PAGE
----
Consume Till Death, copyright Gus Fink
After seeing my review in the blog, Gus Fink contacted me and informed me that I was mistaken on certain points of my review. He asked if I would interview him and write a more accurate article and I agreed. We wrote back and forth on MySpace and I asked him some tough questions, which he answered gracefully.
Fink related that he was never going for a gimmick, but that he wanted to praise his deceased grandfather for being his childhood role model. He also made art under his own name, Josh Fields, but creating as Gus Fink helped him to deal with his grandfather's death. Besides Gus Fink, he has used other aliases to paint as well, including Alice Koon, his female character. He booked a show as Alice Koon, engaged in a collaborative project under the guise of Irving Berman, worked with a friend as Ed Beans, and his latest work has sold on eBay under the name Enwood Berger. Gus Fink has been living off his work since 2001, and has pushed his friends to do the same, with great success - his friend Jesse Reno brought in over $50,000 last year, Fink says.
I have always been overwhelmed at the fellow's productivity, and being able to live off one's art would account for some of that. When I questioned the time frame involved in each piece, Fink relayed that it could take anywhere from ten minutes to three hours to complete a work. He says that it's draining and often it's difficult to work for more than 4 straight hours, but that he multitasks as he works, and that he goes through phases alternating large pieces and small ones. He uses the cheapest materials he can find, including cardboard and found objects, as can be seen in his eBay store.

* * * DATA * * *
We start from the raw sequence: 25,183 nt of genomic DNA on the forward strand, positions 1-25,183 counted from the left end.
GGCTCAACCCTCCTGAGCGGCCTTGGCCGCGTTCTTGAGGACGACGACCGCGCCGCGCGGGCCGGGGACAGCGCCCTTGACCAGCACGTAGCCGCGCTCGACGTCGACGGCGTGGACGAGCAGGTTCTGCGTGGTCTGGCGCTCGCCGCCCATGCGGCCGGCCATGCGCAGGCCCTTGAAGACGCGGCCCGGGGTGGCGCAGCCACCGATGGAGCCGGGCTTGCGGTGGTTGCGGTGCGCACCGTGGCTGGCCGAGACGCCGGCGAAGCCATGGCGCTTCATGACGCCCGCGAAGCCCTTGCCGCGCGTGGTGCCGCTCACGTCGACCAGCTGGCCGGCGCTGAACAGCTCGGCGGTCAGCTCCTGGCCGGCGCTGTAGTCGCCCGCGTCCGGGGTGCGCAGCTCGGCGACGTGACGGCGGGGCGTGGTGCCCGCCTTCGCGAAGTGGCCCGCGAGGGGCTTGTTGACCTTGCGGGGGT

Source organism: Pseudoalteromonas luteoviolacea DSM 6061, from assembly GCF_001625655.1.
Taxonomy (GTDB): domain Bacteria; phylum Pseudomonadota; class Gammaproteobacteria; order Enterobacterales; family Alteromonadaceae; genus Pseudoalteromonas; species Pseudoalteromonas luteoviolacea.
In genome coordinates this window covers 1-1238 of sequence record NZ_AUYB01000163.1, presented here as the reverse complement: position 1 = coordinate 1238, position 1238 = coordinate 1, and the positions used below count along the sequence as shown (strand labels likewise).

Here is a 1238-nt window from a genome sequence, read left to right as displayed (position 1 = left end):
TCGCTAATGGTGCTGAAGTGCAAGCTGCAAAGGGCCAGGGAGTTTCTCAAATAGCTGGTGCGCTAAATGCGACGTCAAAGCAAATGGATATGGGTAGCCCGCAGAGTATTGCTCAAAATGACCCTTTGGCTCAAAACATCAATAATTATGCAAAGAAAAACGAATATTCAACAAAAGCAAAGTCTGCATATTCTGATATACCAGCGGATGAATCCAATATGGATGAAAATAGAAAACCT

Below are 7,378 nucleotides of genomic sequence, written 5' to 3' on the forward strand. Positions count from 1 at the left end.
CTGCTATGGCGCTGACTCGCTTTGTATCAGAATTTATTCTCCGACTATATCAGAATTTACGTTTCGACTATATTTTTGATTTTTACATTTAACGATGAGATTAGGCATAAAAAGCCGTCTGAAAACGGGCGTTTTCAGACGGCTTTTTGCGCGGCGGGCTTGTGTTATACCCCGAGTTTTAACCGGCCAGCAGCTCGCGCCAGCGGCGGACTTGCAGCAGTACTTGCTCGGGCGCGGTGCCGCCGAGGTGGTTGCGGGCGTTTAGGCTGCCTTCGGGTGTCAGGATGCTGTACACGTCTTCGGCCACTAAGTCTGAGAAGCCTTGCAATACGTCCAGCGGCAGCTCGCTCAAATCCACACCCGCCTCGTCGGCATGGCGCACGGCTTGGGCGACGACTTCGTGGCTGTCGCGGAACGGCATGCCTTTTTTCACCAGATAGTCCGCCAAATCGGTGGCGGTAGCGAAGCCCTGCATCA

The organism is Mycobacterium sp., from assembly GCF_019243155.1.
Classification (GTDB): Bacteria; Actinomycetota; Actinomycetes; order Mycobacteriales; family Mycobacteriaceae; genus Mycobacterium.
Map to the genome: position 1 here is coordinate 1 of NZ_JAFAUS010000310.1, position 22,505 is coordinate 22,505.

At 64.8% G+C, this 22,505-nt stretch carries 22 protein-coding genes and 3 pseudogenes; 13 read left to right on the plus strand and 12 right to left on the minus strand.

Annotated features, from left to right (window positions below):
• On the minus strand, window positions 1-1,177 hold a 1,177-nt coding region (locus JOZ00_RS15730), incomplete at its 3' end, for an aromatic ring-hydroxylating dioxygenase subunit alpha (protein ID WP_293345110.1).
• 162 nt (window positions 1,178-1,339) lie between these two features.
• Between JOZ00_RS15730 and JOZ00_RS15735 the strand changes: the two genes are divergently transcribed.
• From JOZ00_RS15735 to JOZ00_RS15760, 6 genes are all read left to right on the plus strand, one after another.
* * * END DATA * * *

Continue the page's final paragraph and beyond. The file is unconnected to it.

I was mistaken before by insinuating that Gus Fink had formal art training. He corrected me and said that his only related training is in computers, PhotoShop and Flash - meanwhile, most of his art is handmade, and he only uses the computer to scan the finished images into the computer. He lists his influences as Todd MacFarlane, Sam Keith, Jim Henson, George Lucas, and all the "cool horror movies of the 80's". He says that he always pictured himself as becoming more of a Walt Disney sort of figure, rather than a painter/artist. Gus is married with two daughters now, and even his wife calls him Gus Fink. He is looking into changing his name in the future and has cashed many a money order or check under the name.
I recalled that in the eBay listings several years ago, the character of Gus Fink lamented his dead wife and claimed her death to be his reason for his artwork. In reality, Gus' grandmother is still living, and when I asked him what she thought of the claim, he replied that she had a good sense of humor and was glad to see his grandfather's memory with so much recognition and success. I also asked Gus about the reaction of his customers when he was outed on the internet as Josh Fields, and he said that most of them were already aware due to his outrageous bio, and many thought it was genius. He said that maybe two out of 600 collectors were upset and he offered their money back. Fink said that most of the people who were offended were jealous artists who weren't selling their art well. He was actually surprised to see my review, since there hasn't been any negative publicity since 2003 or so. I attribute this to Fink's excellent vigilance and desire for good press, and his impressive track record and damage control proves him nothing short of a brilliant businessman. Speaking of which, he's had quite a few accomplishments, including comic books, magazines, and his latest series of toys, which are linked to from his website, GusFink.com.
Fink concluded our interview with some advice to artists just starting out: "Give it your all, don't give up and you'll find your own way. It's better to find your own way on anything in life then to get too much advice from others. I learned that and its good for others to know it too."